Upcoming Wild Boyz and Viva La Bam DVDs question

Discussion in 'TV on DVD and Blu-ray' started by Ian_H, Aug 13, 2004.

  1. Ian_H

    Ian_H Supporting Actor

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    Has anyone heard if Viva La Bam and Wild Boyz will be released with all the music used on the shows intact? Both shows utilize many artists from many labels and some of the songs fit the scenes so well. If the music is altered than I will have to stick with my broadcast DVD-Rs.


    --Ian
     
  2. Ian_H

    Ian_H Supporting Actor

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    Closer to street date now... anyone have a clue?


    --Ian
     
  3. Jon B NY

    Jon B NY Stunt Coordinator

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    This brings upa really good point I didn't think about. A lot of times you get those recently broadcast TV shows with altered music because of the rights (Chapelle's Show comes to mind). But (!) this is MTV, and not Comedy Central. I think MTV will try a bit harder to keep the original source music in there because it appeals to the pop generation who watch MTv and watch these shows. That's just an opinion though. I can't give you a straightforward answer...but I will be actively seeking one now.
     
  4. MarcoBiscotti

    MarcoBiscotti Producer

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    Why the hell are these shows being released when we don't even have proper uncut season sets of Jackass on DVD?

    I wouldn't buy these anyways to be honest, but I really think the home video production department over at MTV are a bunch of meatheads.

    Maybe one day they'll actually give us the shows we want on DVD... that would be a concept.
     
  5. Ian_H

    Ian_H Supporting Actor

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    Well in October of 2000 when the show first aired I don't think that TV on DVD was such a hot product. So they probably didn't even think about a home release at the time. More than likely the music rights are holding that up. Hell they couldn't even get out Volume 1 of the Best of Jackass. Hopefully with these shows (Viva La Bam and Wild Boyz) they secured the music rights for DVD. They would be stupid not to have.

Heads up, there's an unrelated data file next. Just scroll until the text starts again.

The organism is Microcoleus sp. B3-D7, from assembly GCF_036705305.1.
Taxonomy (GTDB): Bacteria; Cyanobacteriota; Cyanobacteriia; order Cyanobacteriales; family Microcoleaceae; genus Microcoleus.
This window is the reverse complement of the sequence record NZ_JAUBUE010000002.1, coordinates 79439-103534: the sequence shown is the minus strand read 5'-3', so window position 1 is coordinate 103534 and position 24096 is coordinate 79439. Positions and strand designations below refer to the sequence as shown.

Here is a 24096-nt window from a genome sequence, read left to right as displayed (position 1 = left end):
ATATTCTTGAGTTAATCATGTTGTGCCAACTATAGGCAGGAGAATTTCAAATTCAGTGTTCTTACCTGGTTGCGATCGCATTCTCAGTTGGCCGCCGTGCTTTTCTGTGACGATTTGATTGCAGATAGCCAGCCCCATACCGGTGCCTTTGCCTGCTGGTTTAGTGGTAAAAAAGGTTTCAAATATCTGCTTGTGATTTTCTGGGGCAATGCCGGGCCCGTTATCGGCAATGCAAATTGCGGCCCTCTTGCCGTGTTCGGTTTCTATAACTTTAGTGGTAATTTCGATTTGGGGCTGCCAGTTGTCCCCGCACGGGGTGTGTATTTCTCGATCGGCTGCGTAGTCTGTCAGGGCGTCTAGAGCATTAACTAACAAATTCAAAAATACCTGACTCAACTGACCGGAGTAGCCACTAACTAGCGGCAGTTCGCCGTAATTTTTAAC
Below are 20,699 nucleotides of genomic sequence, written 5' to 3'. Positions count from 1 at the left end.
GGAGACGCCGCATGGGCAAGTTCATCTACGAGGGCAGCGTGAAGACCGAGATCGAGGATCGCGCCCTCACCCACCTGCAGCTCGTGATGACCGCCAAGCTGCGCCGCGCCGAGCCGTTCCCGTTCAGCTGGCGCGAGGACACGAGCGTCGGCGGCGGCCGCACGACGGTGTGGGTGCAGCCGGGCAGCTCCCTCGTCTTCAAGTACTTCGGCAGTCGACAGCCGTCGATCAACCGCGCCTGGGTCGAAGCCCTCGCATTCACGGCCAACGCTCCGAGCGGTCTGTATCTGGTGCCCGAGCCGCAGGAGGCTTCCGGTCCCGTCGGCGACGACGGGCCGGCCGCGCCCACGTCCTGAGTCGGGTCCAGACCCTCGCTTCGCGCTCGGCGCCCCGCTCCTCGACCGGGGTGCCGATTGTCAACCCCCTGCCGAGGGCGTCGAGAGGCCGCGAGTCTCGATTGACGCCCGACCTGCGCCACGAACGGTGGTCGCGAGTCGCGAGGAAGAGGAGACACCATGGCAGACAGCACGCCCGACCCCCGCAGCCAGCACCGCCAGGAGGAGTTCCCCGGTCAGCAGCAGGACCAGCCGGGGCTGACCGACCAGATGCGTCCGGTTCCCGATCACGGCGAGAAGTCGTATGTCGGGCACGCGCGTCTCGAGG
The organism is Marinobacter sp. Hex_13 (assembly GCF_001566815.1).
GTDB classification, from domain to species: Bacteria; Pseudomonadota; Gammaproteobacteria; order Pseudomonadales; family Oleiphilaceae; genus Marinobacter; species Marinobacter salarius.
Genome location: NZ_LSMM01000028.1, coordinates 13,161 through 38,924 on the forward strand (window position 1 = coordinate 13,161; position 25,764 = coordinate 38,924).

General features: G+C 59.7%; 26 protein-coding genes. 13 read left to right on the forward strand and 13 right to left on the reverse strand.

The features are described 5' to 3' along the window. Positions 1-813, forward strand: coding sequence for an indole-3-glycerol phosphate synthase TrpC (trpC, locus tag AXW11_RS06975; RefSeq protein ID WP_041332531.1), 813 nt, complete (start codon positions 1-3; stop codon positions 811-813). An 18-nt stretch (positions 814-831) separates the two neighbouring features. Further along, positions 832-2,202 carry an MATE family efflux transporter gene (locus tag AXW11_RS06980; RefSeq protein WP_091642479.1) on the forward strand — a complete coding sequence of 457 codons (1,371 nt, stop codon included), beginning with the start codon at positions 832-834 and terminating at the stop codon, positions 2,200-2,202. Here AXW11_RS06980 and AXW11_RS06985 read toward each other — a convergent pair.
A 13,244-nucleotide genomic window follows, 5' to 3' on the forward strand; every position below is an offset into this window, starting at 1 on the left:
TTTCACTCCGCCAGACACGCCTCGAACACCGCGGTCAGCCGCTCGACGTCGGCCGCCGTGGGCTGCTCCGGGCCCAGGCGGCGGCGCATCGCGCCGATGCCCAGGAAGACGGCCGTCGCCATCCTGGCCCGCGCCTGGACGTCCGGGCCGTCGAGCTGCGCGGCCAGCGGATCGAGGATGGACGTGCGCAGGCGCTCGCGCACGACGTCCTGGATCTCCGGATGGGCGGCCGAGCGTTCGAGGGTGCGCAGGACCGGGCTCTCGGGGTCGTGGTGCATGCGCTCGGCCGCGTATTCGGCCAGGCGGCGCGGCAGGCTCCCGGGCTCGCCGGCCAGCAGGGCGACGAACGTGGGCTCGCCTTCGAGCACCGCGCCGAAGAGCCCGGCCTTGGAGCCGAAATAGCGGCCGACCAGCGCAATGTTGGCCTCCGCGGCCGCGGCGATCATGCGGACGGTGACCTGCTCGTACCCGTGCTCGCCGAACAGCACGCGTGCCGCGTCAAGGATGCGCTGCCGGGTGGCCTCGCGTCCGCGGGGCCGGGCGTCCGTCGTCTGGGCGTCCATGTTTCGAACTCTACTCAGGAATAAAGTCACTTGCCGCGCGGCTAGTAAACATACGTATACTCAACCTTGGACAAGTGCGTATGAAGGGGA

--Ian
     
  6. Jon B NY

    Jon B NY Stunt Coordinator

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    the Best of Jackass volume 2/3 DVD's titles are jokes. There is no volume 1 on purpose. Knoxville did this as a joke. Volume 1 wasn't withheld from store shelves or anything.

    But yea, I'd much rather Jackass on DVD then Bam, but I'll take what I can get.
     
  7. Ian_H

    Ian_H Supporting Actor

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    Finally picked up the Viva La Bam set and music has been replaced. Most notably is in the Compton Ass Terry bits on the 3rd episode. I haven't finished watching the rest so I don't know the total extent of music replacement.

    I could understand music rights being an issue on older shows, but why in the hell are they not procuring rights for home release on shows that have come out in the last 2 years. IF they can't get a license that covers broadcast and home release they shouldn't use the song at all.


    --Ian
     
  8. David Lambert

    David Lambert Executive Producer

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    On newer shows that are "for-sure" DVD releases at some point, they are doing this. It costs extra up-front money, but they do it.